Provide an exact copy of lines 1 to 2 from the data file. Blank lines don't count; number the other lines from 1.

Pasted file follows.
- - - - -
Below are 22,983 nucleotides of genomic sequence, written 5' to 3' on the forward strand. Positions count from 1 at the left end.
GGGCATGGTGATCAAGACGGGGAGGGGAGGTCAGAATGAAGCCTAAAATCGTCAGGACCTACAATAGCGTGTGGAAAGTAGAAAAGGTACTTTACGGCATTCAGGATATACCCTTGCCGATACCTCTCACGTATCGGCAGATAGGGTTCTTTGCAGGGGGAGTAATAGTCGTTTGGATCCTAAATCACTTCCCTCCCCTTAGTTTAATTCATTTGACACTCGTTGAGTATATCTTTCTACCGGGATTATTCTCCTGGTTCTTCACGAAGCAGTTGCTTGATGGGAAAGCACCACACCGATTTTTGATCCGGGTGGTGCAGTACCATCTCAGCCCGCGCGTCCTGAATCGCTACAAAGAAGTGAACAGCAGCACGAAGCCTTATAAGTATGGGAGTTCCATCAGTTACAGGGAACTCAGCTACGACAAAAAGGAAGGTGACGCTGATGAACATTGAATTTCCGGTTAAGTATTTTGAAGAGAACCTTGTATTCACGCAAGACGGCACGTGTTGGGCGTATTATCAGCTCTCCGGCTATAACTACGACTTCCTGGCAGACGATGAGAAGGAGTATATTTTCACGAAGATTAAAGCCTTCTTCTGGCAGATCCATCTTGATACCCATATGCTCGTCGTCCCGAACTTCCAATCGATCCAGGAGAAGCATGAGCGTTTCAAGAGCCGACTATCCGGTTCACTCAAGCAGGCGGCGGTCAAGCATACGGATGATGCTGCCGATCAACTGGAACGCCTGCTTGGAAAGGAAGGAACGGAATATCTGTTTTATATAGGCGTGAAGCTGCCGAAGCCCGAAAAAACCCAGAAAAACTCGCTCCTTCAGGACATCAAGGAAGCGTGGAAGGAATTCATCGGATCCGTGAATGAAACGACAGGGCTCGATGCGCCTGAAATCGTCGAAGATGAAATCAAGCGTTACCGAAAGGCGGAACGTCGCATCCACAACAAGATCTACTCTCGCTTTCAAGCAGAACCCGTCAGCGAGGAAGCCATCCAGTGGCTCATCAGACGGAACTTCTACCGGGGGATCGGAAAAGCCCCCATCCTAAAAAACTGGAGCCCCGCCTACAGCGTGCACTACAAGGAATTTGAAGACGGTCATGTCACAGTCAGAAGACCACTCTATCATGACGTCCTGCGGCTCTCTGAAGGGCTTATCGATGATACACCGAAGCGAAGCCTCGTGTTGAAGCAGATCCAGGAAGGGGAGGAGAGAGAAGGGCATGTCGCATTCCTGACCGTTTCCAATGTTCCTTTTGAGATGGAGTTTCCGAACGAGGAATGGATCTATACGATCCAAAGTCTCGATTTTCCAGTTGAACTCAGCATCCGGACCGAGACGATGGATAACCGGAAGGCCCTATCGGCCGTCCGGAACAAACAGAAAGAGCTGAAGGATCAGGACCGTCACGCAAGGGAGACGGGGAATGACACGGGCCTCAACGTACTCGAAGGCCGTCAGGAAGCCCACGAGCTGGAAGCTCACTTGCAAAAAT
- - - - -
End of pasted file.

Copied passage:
Below are 22,983 nucleotides of genomic sequence, written 5' to 3' on the forward strand. Positions count from 1 at the left end.
GGGCATGGTGATCAAGACGGGGAGGGGAGGTCAGAATGAAGCCTAAAATCGTCAGGACCTACAATAGCGTGTGGAAAGTAGAAAAGGTACTTTACGGCATTCAGGATATACCCTTGCCGATACCTCTCACGTATCGGCAGATAGGGTTCTTTGCAGGGGGAGTAATAGTCGTTTGGATCCTAAATCACTTCCCTCCCCTTAGTTTAATTCATTTGACACTCGTTGAGTATATCTTTCTACCGGGATTATTCTCCTGGTTCTTCACGAAGCAGTTGCTTGATGGGAAAGCACCACACCGATTTTTGATCCGGGTGGTGCAGTACCATCTCAGCCCGCGCGTCCTGAATCGCTACAAAGAAGTGAACAGCAGCACGAAGCCTTATAAGTATGGGAGTTCCATCAGTTACAGGGAACTCAGCTACGACAAAAAGGAAGGTGACGCTGATGAACATTGAATTTCCGGTTAAGTATTTTGAAGAGAACCTTGTATTCACGCAAGACGGCACGTGTTGGGCGTATTATCAGCTCTCCGGCTATAACTACGACTTCCTGGCAGACGATGAGAAGGAGTATATTTTCACGAAGATTAAAGCCTTCTTCTGGCAGATCCATCTTGATACCCATATGCTCGTCGTCCCGAACTTCCAATCGATCCAGGAGAAGCATGAGCGTTTCAAGAGCCGACTATCCGGTTCACTCAAGCAGGCGGCGGTCAAGCATACGGATGATGCTGCCGATCAACTGGAACGCCTGCTTGGAAAGGAAGGAACGGAATATCTGTTTTATATAGGCGTGAAGCTGCCGAAGCCCGAAAAAACCCAGAAAAACTCGCTCCTTCAGGACATCAAGGAAGCGTGGAAGGAATTCATCGGATCCGTGAATGAAACGACAGGGCTCGATGCGCCTGAAATCGTCGAAGATGAAATCAAGCGTTACCGAAAGGCGGAACGTCGCATCCACAACAAGATCTACTCTCGCTTTCAAGCAGAACCCGTCAGCGAGGAAGCCATCCAGTGGCTCATCAGACGGAACTTCTACCGGGGGATCGGAAAAGCCCCCATCCTAAAAAACTGGAGCCCCGCCTACAGCGTGCACTACAAGGAATTTGAAGACGGTCATGTCACAGTCAGAAGACCACTCTATCATGACGTCCTGCGGCTCTCTGAAGGGCTTATCGATGATACACCGAAGCGAAGCCTCGTGTTGAAGCAGATCCAGGAAGGGGAGGAGAGAGAAGGGCATGTCGCATTCCTGACCGTTTCCAATGTTCCTTTTGAGATGGAGTTTCCGAACGAGGAATGGATCTATACGATCCAAAGTCTCGATTTTCCAGTTGAACTCAGCATCCGGACCGAGACGATGGATAACCGGAAGGCCCTATCGGCCGTCCGGAACAAACAGAAAGAGCTGAAGGATCAGGACCGTCACGCAAGGGAGACGGGGAATGACACGGGCCTCAACGTACTCGAAGGCCGTCAGGAAGCCCACGAGCTGGAAGCTCACTTGCAAAAAT